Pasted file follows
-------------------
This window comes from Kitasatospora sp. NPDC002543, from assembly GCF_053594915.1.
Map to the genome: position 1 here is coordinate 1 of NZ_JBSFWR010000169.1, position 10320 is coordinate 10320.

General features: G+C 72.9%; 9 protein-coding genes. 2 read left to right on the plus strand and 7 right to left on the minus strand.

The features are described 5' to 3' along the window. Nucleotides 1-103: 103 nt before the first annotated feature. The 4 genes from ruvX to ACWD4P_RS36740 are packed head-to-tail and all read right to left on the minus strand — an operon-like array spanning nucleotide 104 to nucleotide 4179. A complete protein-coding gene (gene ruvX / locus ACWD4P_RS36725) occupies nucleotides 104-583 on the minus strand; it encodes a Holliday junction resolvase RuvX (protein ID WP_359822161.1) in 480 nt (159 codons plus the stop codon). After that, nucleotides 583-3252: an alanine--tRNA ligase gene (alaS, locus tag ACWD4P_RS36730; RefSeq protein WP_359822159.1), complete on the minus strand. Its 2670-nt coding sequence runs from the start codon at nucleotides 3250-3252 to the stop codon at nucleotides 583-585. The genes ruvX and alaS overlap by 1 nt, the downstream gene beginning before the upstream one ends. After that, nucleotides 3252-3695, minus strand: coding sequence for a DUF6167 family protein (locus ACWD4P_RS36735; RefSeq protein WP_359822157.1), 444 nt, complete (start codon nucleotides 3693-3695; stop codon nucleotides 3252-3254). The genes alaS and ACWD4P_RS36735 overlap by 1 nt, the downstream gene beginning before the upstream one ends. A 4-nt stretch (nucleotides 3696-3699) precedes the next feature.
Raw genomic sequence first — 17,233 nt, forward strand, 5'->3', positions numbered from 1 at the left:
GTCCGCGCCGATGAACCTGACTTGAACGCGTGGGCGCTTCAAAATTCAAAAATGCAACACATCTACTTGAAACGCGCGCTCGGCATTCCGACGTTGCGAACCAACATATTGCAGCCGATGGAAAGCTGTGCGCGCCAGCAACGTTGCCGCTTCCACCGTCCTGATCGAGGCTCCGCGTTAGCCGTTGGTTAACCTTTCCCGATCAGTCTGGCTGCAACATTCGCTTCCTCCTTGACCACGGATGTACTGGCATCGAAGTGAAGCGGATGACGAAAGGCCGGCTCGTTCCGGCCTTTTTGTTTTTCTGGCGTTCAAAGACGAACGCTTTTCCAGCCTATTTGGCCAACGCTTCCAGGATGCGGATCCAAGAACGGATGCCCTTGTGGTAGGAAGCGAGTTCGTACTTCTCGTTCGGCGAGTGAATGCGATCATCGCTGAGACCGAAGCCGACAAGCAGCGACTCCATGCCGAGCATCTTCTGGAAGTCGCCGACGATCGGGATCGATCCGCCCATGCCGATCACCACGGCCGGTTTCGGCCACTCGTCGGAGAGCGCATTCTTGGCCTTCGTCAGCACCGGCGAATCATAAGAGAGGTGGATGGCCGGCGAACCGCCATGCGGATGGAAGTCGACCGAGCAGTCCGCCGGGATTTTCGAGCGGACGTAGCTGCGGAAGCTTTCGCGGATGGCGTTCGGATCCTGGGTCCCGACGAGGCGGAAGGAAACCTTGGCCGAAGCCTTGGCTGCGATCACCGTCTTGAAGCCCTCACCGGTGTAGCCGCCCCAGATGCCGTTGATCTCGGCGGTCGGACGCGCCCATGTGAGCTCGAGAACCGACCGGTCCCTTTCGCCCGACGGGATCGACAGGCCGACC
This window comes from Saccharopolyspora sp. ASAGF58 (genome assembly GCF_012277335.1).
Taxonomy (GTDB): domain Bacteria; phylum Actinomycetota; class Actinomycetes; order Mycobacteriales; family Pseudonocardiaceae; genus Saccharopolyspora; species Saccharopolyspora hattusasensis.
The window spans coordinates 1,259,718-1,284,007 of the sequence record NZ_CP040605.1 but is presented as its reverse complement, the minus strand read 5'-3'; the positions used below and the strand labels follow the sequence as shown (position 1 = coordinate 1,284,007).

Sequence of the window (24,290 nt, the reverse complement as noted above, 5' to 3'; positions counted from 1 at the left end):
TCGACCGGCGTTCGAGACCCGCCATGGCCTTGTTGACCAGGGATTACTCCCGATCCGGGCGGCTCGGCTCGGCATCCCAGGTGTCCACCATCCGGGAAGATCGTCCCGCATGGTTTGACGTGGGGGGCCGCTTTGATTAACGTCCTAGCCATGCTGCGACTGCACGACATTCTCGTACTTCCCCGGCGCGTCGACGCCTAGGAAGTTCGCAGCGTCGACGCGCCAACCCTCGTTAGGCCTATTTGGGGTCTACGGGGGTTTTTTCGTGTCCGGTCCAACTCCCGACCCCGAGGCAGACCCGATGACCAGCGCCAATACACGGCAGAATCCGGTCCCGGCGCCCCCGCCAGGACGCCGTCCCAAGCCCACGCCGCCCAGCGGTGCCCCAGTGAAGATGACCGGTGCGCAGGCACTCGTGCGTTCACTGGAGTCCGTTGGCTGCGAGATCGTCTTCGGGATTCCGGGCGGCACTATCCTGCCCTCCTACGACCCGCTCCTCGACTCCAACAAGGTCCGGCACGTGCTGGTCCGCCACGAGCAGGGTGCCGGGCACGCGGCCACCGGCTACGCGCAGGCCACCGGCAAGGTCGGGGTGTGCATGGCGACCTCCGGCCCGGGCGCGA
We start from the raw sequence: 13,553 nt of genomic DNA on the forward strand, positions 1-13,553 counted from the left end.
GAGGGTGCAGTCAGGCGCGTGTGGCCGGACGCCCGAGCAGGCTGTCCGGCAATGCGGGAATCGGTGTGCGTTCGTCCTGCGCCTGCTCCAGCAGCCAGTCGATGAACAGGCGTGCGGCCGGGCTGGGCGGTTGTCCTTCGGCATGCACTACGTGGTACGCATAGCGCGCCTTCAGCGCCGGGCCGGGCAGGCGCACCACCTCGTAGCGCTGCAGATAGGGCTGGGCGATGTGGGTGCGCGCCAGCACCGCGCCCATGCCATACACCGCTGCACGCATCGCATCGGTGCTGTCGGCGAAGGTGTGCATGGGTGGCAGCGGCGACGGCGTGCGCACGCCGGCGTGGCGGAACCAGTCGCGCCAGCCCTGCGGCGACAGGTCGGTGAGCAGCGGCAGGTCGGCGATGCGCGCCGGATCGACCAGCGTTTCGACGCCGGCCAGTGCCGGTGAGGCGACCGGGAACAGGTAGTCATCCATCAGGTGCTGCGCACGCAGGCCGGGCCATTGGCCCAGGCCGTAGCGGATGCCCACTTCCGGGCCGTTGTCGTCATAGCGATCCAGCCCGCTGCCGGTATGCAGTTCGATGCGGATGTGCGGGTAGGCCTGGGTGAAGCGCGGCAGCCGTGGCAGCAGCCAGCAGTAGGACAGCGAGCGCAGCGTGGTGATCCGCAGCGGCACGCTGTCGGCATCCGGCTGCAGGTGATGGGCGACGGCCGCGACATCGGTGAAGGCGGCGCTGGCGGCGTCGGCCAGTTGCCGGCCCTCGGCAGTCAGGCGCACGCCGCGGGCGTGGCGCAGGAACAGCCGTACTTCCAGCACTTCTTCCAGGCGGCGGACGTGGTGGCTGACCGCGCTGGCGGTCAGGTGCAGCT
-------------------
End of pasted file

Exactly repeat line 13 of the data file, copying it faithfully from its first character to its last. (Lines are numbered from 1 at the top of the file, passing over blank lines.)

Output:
GAGGGTGCAGTCAGGCGCGTGTGGCCGGACGCCCGAGCAGGCTGTCCGGCAATGCGGGAATCGGTGTGCGTTCGTCCTGCGCCTGCTCCAGCAGCCAGTCGATGAACAGGCGTGCGGCCGGGCTGGGCGGTTGTCCTTCGGCATGCACTACGTGGTACGCATAGCGCGCCTTCAGCGCCGGGCCGGGCAGGCGCACCACCTCGTAGCGCTGCAGATAGGGCTGGGCGATGTGGGTGCGCGCCAGCACCGCGCCCATGCCATACACCGCTGCACGCATCGCATCGGTGCTGTCGGCGAAGGTGTGCATGGGTGGCAGCGGCGACGGCGTGCGCACGCCGGCGTGGCGGAACCAGTCGCGCCAGCCCTGCGGCGACAGGTCGGTGAGCAGCGGCAGGTCGGCGATGCGCGCCGGATCGACCAGCGTTTCGACGCCGGCCAGTGCCGGTGAGGCGACCGGGAACAGGTAGTCATCCATCAGGTGCTGCGCACGCAGGCCGGGCCATTGGCCCAGGCCGTAGCGGATGCCCACTTCCGGGCCGTTGTCGTCATAGCGATCCAGCCCGCTGCCGGTATGCAGTTCGATGCGGATGTGCGGGTAGGCCTGGGTGAAGCGCGGCAGCCGTGGCAGCAGCCAGCAGTAGGACAGCGAGCGCAGCGTGGTGATCCGCAGCGGCACGCTGTCGGCATCCGGCTGCAGGTGATGGGCGACGGCCGCGACATCGGTGAAGGCGGCGCTGGCGGCGTCGGCCAGTTGCCGGCCCTCGGCAGTCAGGCGCACGCCGCGGGCGTGGCGCAGGAACAGCCGTACTTCCAGCACTTCTTCCAGGCGGCGGACGTGGTGGCTGACCGCGCTGGCGGTCAGGTGCAGCT